Pitt Meadows thinks twice about duplexes

City has 960 lots that could have two-unit housing

All of the coloured lots have duplex potential under the current regulations, but Pitt Meadows city council is making changes that will allow only the green lots to have this type of housing, pending an upcoming review of the Official Community Plan.

Change the city’s name to Duplex Meadows.

When Pitt Meadows councillors saw maps showing the number of city lots that could be developed for duplexes, some were shocked.

The maps “graphically tell a tale,” said Coun. Bill Dingwall, who was joined by his fellow councillors in his concern that the number of duplexes could change the character of the city.

“I wasn’t aware of the scope of duplexes – 960 as we currently speak,” said Dingwall.

That’s the number of lots currently available for the multi-home developments under the city’s current infill housing regulations.

Council decided on Tuesday it should at least temporarily limit the number of duplexes to corner and double-facing lots. This would cut the number down to 173 lots. Council gave a bylaw with this new limit first and second reading, and it will soon go to third reading and public hearing.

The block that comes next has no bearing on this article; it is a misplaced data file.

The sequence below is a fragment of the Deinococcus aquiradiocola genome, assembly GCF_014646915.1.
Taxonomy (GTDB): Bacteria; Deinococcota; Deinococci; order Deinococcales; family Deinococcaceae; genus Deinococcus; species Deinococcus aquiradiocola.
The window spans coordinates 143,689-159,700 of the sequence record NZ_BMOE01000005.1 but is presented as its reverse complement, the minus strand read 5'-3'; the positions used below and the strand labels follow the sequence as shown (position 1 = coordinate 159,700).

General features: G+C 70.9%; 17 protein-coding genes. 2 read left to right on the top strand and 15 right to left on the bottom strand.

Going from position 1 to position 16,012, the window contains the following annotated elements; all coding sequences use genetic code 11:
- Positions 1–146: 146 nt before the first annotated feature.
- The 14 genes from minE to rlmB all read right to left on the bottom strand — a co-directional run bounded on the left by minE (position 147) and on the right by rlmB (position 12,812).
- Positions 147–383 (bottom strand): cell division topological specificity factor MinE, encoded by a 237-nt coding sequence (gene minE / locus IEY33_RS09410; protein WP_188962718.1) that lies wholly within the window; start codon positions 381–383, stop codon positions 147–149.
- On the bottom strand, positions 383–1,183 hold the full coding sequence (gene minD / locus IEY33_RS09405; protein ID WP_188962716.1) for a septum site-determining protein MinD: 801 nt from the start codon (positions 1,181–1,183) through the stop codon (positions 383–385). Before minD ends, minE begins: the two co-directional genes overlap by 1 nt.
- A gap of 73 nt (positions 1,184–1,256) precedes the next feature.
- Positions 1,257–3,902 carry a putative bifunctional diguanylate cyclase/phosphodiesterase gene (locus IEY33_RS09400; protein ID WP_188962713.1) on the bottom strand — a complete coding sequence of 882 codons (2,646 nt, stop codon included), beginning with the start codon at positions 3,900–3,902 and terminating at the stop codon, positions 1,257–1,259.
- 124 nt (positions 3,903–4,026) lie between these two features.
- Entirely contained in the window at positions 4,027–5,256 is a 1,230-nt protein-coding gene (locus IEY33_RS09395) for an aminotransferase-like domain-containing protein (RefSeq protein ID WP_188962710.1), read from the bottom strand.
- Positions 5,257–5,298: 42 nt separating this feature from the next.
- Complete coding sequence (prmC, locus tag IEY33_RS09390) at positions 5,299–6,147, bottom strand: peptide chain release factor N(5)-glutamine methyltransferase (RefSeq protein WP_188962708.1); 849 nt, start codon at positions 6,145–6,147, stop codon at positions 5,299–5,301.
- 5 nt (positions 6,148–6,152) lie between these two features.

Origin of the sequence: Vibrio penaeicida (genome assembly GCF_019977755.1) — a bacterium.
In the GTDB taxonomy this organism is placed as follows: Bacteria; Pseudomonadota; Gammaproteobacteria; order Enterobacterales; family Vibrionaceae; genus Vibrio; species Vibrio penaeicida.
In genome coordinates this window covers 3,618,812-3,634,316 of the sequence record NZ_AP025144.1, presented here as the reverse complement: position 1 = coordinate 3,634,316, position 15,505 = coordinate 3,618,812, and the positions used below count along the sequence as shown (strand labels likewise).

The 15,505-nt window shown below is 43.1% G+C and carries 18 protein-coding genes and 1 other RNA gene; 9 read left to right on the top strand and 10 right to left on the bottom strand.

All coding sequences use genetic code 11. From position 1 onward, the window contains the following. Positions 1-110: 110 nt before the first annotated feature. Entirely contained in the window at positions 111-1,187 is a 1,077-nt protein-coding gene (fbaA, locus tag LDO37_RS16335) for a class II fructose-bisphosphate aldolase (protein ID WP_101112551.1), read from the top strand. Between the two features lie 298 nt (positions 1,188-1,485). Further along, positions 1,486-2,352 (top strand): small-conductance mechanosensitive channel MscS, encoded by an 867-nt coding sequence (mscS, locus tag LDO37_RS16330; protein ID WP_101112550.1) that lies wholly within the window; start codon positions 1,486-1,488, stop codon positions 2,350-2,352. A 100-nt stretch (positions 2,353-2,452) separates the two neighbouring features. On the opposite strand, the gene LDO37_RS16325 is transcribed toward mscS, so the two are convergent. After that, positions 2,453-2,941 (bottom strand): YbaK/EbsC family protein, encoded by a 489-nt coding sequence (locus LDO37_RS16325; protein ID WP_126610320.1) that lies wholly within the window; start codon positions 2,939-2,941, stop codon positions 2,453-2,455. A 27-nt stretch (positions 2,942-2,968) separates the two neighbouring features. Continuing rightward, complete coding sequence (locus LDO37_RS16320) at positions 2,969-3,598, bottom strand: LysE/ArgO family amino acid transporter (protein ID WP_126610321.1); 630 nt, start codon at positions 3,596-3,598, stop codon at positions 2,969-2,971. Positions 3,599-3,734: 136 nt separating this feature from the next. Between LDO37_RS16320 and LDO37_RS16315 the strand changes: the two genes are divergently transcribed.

Other property owners who could own potential duplexes would wait until the city completes its Official Community Plan review. That process will begin in the new year, and will take an estimated 12-18 months.

Dingwall noted the 960 properties are “in the old heart of Pitt Meadows,” and believes seeing that many duplexes would have an impact.

“It will change the look, the feel, the face …” he said, adding that he has parking and traffic concerns.

“You’re going to lose all of your larger lots forever.”

Coun. Janis Elkerton and Mayor John Becker agreed, saying the city should have variety in its housing stock.

Elkerton argued council should move quickly to limit duplex developments, rather than wait until the OCP review is complete. Otherwise, there could be a rush by property owners to take advantage of the development opportunity before the regulations change.

She likened it to council talking about a tree cutting bylaw, and numerous trees around the city being taken down before it came into effect.

“Current development rules aren’t fitting the values of the community right now,” said Becker.

Staff presented a number of options, based on lot types, zoning and sizes, that could see the number of duplex-eligible lots drop from 370 or lower.

Corner lot duplexes still look like family homes, and fit in well into neighbourhoods, staff observed.

Coun. Mike Stark said the city does need infill housing and densification, and said 173 lots is at the low end. He echoed the staff report, which cautioned against severely limiting duplex construction.

“Currently, housing options are significantly restricted in the region and the city,” said the report. “Removing opportunities for housing options will have long-term impacts. Through the upcoming OCP review process, the community will be engaged in discussion about growth, values, housing affordability and options etc. This is an important conversation that the community should be involved in.”

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